6. Uzbekistan (effective date: January 1996): Uzbekistan exports to Tajikistan mainly transportation services, mineral fertilisers and food products. The list of exported Tajik goods includes cables, carpet products, building materials and coal. With a growing range of products traded, it is hoped that bilateral trade will reach USD500 million by 2020.

  7. Commonwealth of Independent States Free Trade Area (Effective date: September 2012) - The CISFTA is a free trade area between Russia, Ukraine, Belarus, Uzbekistan, Moldova, Armenia, Kyrgyzstan and Kazakhstan. The free trade zone area was designed to reduce all trade fees on a number of goods between participating countries.

  8. Economic Cooperation Organization Trade Agreement (effective date: 2008): Free trade region formed between the countries of Afghanistan, Azerbaijan, Iran, Kazakhstan, Kyrgyzstan, Pakistan, Tajikistan, Turkey, Turkmenistan and Uzbekistan. Intra-regional trade accounts for around 7.64% of the total trade of the member states.

  9. Eurasian Economic Union (EEU)/Eurasian Customs Union (ECU): Consists of Russia, Kazakhstan, Belarus, Kyrgyzstan and Armenia. No customs are levied on goods travelling within the customs union and members of the customs union impose a common external tariff on all goods entering the union. It is hoped that Tajikistan will have observer status in the medium term.

  10. Pakistan-Tajikistan Preferential Trade Agreement: Pakistan’s major exports to Tajikistan include sugar, dairy products, medical and pharmaceutical products, construction material including cement. Raw cotton, chemical materials and products and glass and glassware are imported from Tajikistan.

Under Negotiation

  1. EEU/ECU: Consists of Russia, Kazakhstan, Belarus, Kyrgyzstan and Armenia. No customs are levied on goods travelling within the customs union and members of the customs union impose a common external tariff on all goods entering the union.

  2. Pakistan-Tajikistan Preferential Trade Agreement: Pakistan’s major exports to Tajikistan include sugar, dairy products, medical and pharmaceutical products, construction material including cement. Raw cotton, chemical materials and products and glass and glassware are imported from Tajikistan.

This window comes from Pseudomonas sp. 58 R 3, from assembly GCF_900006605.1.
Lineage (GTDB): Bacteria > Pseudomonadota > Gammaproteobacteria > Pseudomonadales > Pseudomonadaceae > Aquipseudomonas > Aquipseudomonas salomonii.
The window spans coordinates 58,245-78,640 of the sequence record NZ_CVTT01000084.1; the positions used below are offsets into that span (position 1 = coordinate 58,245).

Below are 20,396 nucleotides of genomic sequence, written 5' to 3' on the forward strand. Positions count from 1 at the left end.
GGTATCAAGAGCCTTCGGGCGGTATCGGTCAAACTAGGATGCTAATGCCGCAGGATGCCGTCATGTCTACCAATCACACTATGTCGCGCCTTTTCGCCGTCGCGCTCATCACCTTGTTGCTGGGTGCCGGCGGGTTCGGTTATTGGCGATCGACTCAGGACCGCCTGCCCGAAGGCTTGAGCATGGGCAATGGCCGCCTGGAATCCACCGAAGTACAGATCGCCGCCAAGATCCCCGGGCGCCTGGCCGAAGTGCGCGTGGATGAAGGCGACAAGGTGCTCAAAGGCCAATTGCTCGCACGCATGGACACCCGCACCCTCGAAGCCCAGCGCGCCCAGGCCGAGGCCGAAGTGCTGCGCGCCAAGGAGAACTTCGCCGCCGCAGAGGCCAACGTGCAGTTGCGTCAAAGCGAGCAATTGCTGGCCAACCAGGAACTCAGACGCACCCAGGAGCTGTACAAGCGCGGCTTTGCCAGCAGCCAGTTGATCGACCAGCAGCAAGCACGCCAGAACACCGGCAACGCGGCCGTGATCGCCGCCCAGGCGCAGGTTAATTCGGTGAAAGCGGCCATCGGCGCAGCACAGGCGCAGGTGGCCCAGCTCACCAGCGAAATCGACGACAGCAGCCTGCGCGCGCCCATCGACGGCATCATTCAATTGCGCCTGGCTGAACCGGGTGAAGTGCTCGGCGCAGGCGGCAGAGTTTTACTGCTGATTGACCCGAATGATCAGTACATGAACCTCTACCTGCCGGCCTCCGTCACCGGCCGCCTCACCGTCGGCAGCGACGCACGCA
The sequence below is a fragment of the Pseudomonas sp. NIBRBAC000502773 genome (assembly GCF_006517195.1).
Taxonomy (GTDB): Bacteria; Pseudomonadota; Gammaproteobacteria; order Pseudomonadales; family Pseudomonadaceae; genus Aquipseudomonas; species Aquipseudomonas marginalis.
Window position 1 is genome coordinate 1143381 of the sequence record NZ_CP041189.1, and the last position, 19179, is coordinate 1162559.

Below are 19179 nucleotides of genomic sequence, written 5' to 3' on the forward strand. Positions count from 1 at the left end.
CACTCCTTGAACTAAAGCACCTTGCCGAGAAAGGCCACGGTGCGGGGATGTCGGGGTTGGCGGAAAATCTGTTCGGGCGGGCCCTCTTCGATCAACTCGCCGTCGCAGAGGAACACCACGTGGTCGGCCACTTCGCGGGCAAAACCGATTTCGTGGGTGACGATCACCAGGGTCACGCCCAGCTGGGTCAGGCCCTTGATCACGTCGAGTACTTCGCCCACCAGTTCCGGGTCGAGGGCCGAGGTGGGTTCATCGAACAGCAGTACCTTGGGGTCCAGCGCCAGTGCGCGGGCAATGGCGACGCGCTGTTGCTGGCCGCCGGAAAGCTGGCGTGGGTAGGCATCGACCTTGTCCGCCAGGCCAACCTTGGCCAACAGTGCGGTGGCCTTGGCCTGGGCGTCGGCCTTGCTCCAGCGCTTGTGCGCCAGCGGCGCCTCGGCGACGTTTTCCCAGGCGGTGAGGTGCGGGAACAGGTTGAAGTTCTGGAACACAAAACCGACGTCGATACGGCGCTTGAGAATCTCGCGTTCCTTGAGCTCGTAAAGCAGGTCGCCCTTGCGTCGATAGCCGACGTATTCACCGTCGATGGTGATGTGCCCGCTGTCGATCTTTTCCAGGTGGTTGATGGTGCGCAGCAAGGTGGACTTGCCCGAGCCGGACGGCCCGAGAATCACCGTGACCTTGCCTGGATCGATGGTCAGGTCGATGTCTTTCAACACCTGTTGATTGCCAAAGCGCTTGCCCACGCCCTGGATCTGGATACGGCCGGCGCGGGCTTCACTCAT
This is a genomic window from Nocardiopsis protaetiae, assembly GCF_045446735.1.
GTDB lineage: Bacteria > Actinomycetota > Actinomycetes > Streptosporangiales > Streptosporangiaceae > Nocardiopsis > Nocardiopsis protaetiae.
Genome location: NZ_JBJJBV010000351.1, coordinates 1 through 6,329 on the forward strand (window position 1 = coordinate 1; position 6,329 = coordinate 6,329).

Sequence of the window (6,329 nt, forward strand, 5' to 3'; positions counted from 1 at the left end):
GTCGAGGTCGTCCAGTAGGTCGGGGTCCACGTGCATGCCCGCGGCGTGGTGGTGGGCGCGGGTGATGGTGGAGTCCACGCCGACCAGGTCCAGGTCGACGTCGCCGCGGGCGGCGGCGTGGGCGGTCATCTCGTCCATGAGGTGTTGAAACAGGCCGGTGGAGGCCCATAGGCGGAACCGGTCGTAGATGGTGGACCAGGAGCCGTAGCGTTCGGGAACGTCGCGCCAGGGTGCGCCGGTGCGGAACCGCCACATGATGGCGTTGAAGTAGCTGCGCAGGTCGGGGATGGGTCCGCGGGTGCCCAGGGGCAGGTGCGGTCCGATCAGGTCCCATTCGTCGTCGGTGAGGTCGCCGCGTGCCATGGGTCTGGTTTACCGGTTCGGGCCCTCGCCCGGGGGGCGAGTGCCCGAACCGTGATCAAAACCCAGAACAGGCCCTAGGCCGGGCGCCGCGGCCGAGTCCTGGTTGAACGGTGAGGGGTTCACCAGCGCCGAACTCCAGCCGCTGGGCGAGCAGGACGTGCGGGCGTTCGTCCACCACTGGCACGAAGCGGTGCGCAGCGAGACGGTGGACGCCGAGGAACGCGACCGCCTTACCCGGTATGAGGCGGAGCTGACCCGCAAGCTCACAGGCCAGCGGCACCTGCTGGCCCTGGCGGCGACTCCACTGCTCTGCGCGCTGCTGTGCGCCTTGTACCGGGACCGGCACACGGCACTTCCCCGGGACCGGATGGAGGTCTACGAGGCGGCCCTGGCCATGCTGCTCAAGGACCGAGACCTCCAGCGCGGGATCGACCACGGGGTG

Source: WTO Regional Trade Agreements database

7. Investment Policy

7.1 Foreign Direct Investment

Graph: Tajikistan FDI stock
Graph: Tajikistan FDI stock
Graph: Tajikistan FDI flow
Graph: Tajikistan FDI flow

Note: Outward FDI data not available
Source: UNCTAD
Date last reviewed: August 21, 2018

7.2 Foreign Direct Investment Policy

  1. The State Committee on Investments and State Property Management of the Republic of Tajikistan chiefly facilitates FDI in the country.

  2. Tajikistan’s Investment Law (Article 4) guarantees equal rights for both local and foreign investors. According to this law, foreigners can invest by jointly owning shares in existing companies with other Tajik companies or Tajik citizens; by creating fully foreign-owned companies; or by concluding agreements with legal entities or citizens of Tajikistan that provide for other forms of foreign investment activity.

  3. Tajik law allows foreign firms to acquire assets, including shares and other securities, as well as land and mineral usage rights. Foreign firms may also exercise all property rights to which they are entitled, either independently or shared with other Tajik companies and citizens of Tajikistan.

  4. Tajikistan’s legislation allows for 100% foreign ownership of local companies.

  5. All sectors of Tajikistan’s economy are open to foreign participation with the exception of aviation, defence, security, and law enforcement which require special government permission for the operation of such types of businesses or services.

  6. The State Investments and Property Management Committee is responsible for filing and coordinating foreign investment project proposals as they pass through the review pipeline.

Source: WTO - Trade Policy Review, The International Trade Administration (ITA), US Department of Commerce

7.3 Free Trade Zones and Investment Incentives

Free Trade Zone/Incentive ProgrammeMain Incentives Available
Free Economic Zones: Sughd, Pyanj, Ishkoshim and DangaraIn these zones, investors benefit from:

- Free transfer of income abroad

- Import of goods to the FEZ is exempt from customs and taxes, as well as application of prohibitions and restrictions of an economic nature, established in accordance with the Tajik law; export abroad of goods from FEZ is exempt from customs and taxes, as well as application of prohibitions and restrictions of an economic nature, established in accordance with the Tajik law.

- Profits of foreign investors and wages of foreign employees, resulting in a foreign currency, may be freely repatriated